These are the main tips that I have, based on years of keeping my house tidy and clutter-free.
1. Everything has a place. I know. You have heard it before. But what does it really mean? What does “a place for everything” look like? It means that I can hand my child any item that belongs to them or is communal and say, “Put this where it belongs.” and they know exactly where to go.
2. Just Do It. No one really feels like doing chores, but if you just do the chores instead of putting them off you will feel much better. More importantly, you are setting an example for your kids.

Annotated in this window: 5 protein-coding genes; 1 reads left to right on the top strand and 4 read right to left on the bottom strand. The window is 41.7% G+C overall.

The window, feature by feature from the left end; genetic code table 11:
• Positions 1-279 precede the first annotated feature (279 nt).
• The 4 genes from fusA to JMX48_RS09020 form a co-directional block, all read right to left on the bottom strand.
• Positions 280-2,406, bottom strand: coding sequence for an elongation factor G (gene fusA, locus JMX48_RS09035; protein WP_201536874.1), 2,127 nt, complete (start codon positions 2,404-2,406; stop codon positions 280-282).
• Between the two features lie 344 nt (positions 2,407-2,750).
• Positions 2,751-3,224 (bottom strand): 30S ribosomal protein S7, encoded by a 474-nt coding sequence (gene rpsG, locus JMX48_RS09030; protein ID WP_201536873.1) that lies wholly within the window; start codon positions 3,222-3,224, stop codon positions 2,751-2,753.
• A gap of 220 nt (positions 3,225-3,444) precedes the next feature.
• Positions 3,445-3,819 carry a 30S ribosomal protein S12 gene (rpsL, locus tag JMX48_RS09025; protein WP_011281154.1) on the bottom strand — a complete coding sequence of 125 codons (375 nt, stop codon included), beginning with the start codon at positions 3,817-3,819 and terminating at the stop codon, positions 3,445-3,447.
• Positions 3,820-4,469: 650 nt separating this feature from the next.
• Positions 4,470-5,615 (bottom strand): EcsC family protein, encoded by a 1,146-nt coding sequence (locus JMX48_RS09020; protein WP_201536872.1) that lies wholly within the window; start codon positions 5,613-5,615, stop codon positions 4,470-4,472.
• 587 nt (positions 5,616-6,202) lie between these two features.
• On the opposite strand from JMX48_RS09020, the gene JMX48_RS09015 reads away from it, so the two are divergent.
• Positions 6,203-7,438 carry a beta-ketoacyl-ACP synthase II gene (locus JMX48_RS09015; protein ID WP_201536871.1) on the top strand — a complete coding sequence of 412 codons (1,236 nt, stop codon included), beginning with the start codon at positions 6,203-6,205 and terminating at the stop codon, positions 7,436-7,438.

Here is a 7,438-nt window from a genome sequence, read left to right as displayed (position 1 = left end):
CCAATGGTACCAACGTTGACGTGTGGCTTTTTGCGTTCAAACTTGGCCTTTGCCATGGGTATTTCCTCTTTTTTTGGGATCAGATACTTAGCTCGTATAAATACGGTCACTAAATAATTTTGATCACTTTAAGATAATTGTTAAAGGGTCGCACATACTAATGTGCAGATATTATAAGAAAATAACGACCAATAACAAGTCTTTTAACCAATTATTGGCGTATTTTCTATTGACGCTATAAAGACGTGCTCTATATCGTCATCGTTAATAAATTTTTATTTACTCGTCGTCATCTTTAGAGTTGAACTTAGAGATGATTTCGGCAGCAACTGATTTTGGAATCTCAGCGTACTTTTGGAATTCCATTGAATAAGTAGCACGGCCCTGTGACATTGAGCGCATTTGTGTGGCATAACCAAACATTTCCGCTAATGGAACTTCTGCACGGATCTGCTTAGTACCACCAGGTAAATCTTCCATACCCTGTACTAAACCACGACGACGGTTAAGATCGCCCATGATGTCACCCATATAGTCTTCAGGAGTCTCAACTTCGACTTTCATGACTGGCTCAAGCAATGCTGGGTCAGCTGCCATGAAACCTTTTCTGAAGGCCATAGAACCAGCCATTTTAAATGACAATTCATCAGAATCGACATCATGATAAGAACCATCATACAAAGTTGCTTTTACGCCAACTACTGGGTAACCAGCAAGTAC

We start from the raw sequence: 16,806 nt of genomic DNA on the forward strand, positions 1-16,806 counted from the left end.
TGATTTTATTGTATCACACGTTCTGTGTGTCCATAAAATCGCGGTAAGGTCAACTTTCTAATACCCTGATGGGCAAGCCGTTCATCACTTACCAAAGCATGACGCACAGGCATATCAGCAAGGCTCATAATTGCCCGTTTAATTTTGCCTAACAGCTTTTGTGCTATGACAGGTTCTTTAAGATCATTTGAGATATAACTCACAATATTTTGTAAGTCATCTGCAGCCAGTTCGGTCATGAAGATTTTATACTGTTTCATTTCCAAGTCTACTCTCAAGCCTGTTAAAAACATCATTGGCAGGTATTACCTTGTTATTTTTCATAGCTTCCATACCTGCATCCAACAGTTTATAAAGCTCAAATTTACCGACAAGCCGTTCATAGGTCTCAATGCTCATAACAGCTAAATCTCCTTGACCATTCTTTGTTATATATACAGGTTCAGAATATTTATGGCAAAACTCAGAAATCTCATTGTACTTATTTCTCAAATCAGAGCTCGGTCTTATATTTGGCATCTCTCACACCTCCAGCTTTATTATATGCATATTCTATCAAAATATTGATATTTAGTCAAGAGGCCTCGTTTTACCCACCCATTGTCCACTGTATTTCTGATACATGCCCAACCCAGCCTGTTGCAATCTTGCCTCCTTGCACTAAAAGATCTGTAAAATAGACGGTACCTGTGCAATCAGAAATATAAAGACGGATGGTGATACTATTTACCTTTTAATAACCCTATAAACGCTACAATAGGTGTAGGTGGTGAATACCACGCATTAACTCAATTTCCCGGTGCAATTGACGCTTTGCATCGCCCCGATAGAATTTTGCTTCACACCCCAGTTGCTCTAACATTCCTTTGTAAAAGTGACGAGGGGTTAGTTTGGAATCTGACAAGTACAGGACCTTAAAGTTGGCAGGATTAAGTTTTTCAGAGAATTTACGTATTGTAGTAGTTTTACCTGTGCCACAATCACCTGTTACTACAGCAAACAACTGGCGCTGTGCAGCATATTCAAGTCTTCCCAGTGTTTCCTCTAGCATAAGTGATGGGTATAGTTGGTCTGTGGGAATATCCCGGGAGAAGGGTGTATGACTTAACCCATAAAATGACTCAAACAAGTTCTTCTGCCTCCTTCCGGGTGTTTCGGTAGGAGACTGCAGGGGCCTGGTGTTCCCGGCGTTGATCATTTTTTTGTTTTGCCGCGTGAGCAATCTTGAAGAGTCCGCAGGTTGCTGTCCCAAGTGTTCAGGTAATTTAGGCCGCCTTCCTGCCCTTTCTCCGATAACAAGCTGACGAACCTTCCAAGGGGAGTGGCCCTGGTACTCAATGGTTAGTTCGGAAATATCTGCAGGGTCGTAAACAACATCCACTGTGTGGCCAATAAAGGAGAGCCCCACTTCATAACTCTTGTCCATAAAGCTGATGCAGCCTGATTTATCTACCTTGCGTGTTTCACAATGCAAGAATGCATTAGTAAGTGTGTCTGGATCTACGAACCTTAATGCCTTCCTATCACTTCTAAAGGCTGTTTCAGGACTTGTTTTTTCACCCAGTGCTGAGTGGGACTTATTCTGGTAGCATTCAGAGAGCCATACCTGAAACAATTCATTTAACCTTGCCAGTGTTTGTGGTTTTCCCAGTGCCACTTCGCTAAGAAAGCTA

3. School papers. We all have this one, don’t we? Most of the papers the younger kids bring home go right into the recycling/trash. I don’t need to save piles of worksheets of math facts or editing sentences. The things I save for them fall into one of two criteria: a) will they need it again to study for a test, or b) is it something really adorable. If it meets those criteria it goes into a wicker basket in the study. This basket is probably 10″ x 12″ x 5.” Very few of their things ever go into this basket. The middle school-aged kids empty their backpacks of quizzes and tests and stick them into this basket also. I can’t tell you how often in the past they would throw things away that they needed a week later. This way if they need it, we have it somewhere safe, not being crumpled in the bottom of a bookbag or locker. At the end of the marking period I go through again and toss whatever wasn’t needed. If I still think something the younger kids did is adorable, but not something I’d want to save forever, I photograph it and toss the item. I just went through and did this at the end of the school year. The basket had filled up with miscellaneous notes from school about end of the year activities, projects, etc. Now the basket is empty, everything has been filed away where it belongs. And most belonged in the recycling bin. The key to making this work is that there is a designated place for all the school-related papers to go and we all know where it is.